Friendship goes by favour. There is always danger of a break or of a stronger power coming in between. Influence can only be a steady march when one can surely never break away.

Anna wanted Mrs. Lehntman very much and Mrs. Lehntman needed Anna, but there was always other ways to do and if Anna had once given up she might so do again, so why should Mrs. Lehntman have real fear?

No, while the good Anna did not come to open fight she had been stronger. Now Mrs. Lehntman could always hold out longer. She knew too, that Anna had a feeling heart. Anna could never stop doing all she could for any one that really needed help. Poor Anna had no power to say no.

And then, too, Mrs Lehntman was the only romance Anna ever know. Romance is the ideal in one's life and it is very lonely living with it lost. (45)

I love prose that gropes for the almost inaudible vibrations of the human heart. In Stein's prose is the heartbreak of the all-too-certain, all-too-clear.

* page numbers from Signet Classics edition of Three Lives and Tender Buttons.

Monday, May 07, 2007

I have a call number

A couple of weeks ago, I sent a copy of my chapbook to the library of my MFA College, Sarah Lawrence, and today I came home to a nice thank-you note from them. More, they sent me a photocopy of the library record of my book, showing my very own call number. So if you visit the Esther Raushenbush Library, you should find Payday Loans at PS3611.04 P39 2007. Total cool.

Sunday, May 06, 2007

Dies

I am re-working the sequence, "There Is No Safety in Distance," into a chapbook collection of songs instead. Force-fitting the poems into a numbered sequence was a wrong idea, I think, since the sequence has little logical development. The poems may work better in a looser form, a kind of anthology in which each is complete by itself, though related in theme and imagery to others.

Using a method explained in the poem itself, I wrote a last poem for that collection.


Dies is a last word of my songs:
and headstone, colder, sea,
hoots, then dead, before very long,
and then the end of me.

The dizzy body calls, more wine,
the dimming soul, burn, blood.
Although in time they intertwine,
in time they stand, then stood.

In time they bark, and then they bite.
In time body and soul
fashion the other into bait,
fish in the gloryhole.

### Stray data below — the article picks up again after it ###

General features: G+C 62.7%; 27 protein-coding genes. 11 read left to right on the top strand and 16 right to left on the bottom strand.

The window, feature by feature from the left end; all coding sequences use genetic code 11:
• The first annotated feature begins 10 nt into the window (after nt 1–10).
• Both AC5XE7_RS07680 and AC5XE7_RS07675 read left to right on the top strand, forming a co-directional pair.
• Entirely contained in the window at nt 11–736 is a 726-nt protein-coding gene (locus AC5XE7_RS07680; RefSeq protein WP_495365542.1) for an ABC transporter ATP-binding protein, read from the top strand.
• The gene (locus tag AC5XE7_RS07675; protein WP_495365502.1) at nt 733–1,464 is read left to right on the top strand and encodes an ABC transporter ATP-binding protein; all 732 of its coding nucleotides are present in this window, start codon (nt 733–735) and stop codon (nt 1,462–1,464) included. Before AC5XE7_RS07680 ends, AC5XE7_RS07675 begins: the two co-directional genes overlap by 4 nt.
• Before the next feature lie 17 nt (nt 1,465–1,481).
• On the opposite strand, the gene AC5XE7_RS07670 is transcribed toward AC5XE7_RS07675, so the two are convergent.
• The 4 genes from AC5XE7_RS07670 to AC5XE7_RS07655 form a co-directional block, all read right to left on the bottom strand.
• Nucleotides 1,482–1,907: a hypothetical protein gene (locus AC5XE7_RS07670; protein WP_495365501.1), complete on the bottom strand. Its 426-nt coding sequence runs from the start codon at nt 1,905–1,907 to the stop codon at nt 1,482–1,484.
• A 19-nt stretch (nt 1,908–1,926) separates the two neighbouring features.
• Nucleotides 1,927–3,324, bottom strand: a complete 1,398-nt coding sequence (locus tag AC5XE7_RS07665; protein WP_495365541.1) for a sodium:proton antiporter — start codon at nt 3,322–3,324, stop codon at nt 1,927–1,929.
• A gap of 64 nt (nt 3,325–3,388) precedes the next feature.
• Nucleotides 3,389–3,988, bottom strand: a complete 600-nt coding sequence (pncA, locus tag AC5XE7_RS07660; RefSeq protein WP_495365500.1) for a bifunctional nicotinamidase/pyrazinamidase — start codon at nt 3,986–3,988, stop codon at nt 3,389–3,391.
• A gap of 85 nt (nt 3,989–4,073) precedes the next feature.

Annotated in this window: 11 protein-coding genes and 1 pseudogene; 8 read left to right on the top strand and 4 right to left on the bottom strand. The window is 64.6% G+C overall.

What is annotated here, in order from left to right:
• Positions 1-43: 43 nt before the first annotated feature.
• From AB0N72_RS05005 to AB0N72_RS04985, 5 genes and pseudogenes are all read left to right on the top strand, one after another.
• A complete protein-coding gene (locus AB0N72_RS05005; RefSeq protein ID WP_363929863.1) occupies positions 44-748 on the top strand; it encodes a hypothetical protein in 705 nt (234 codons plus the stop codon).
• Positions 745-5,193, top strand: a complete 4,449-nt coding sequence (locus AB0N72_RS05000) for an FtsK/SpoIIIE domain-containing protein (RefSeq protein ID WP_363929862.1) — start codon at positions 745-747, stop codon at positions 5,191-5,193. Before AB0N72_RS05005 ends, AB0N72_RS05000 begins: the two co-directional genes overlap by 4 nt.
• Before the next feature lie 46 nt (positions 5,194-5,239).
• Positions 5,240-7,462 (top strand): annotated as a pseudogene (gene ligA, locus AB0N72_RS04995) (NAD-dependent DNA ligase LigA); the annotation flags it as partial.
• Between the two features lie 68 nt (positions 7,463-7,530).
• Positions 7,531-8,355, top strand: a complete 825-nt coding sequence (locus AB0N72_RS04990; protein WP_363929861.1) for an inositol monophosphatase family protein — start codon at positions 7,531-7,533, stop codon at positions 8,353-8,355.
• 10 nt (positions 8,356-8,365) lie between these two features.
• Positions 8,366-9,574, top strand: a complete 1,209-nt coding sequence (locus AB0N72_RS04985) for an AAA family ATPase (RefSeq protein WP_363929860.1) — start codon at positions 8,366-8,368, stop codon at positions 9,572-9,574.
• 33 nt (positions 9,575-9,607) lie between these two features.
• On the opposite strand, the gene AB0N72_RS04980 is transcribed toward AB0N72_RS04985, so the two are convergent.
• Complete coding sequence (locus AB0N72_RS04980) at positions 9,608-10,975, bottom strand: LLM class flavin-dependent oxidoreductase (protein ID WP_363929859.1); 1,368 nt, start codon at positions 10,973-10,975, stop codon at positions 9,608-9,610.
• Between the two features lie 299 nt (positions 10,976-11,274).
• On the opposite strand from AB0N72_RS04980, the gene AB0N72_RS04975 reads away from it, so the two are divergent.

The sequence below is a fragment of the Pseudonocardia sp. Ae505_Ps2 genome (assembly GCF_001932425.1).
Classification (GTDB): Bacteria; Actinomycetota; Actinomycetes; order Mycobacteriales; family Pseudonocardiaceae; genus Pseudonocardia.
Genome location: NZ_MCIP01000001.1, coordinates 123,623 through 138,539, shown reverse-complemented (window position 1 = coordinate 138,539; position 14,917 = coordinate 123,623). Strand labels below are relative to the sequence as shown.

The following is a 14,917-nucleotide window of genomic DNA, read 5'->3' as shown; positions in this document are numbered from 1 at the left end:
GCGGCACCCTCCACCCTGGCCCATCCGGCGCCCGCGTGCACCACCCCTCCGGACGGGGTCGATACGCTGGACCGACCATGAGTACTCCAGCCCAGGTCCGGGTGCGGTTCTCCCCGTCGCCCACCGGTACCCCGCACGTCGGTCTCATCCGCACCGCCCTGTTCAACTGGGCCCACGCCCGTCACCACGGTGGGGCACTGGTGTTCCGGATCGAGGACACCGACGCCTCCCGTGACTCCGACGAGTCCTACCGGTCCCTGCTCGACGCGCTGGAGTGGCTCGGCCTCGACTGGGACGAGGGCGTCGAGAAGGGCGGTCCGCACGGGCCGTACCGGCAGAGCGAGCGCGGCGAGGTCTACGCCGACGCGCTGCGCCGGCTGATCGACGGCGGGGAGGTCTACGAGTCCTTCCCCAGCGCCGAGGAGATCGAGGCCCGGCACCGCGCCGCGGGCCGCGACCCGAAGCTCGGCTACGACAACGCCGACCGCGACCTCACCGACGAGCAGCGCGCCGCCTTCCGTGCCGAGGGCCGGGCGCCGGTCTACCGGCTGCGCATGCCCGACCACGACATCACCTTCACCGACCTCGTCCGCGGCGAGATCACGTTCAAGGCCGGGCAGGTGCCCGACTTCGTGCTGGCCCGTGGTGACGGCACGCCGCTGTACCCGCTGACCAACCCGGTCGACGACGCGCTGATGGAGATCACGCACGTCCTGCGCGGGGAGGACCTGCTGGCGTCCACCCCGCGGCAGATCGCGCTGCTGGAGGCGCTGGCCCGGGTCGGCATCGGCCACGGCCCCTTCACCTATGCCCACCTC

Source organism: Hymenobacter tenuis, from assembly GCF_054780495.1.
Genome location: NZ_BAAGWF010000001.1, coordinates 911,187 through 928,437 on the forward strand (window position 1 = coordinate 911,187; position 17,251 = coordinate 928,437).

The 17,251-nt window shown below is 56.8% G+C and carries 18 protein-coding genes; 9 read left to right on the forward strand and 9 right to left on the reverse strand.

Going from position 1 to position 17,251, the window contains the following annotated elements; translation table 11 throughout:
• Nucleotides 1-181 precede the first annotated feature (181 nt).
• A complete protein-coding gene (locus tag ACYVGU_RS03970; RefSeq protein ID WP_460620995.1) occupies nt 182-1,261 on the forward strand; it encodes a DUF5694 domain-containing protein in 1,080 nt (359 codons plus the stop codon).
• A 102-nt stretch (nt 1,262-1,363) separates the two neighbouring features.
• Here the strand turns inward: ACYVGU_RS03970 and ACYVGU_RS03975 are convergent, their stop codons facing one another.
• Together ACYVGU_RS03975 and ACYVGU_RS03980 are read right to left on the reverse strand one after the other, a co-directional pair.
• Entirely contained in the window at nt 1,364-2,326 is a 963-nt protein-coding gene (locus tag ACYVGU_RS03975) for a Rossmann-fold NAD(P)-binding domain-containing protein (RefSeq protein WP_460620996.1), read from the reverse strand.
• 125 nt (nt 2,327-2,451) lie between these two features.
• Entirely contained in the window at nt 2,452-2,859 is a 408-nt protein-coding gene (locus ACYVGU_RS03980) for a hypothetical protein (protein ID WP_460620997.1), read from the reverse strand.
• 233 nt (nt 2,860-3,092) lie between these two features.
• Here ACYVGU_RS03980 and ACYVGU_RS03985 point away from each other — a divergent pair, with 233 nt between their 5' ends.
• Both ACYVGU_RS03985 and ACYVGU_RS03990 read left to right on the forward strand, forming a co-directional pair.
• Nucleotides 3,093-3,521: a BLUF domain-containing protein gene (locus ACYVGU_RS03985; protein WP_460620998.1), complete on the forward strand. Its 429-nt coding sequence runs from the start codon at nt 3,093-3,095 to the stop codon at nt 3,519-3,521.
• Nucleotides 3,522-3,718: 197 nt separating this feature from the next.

Cowards die many times before their death,
so death to Cowardice!
--except this coward feels his breath
quicken each time he dies.

Saturday, May 05, 2007

Bob Hart's "To a She or a General They"

Bob Hart is a regular reader at the Pink Pony Express open-mic, a reading series in the Village. A tall, gaunt, grey-haired man, Bob is always courteous in a way that strikes me as old-worldly. His poems are philosophical in approach, meditative in tone, and the best of them achieve a sweet gravity. I heard him read "To a She" 2 weeks ago, and loved it. Bob was kind enough to handwrite a copy for me, and to give me permission to share it on my blog.

To a She or a General They

There's less a barrier
between you and me today
than there was yesterday
--maybe a few minutes ago--
perhaps because space or I
am more alive.
I am not less evil I'm afraid
though I'd love to be good
which is to say
I'd love to treat you with the pure respect
affinity considers it should tender
to softness and loftiness
clothed in the pride beyond body.
I shouldn't make you
less than you
nor even for my power's and my
pleasure's sake should I
be less than me.
But my being evilly
less than myself
might please you were you
less than yourself
or vast enough to dive from pride
and rise again to goddess.
I could begin the thought I thought
again:
not say that you
are unlike anyone in this or
any other universe (although you
may be) only
that, as I said, there's less a barrier
between the I and you today;
no matter why
if you have gained in beingness
and so have I.
This makes the world a finer thing--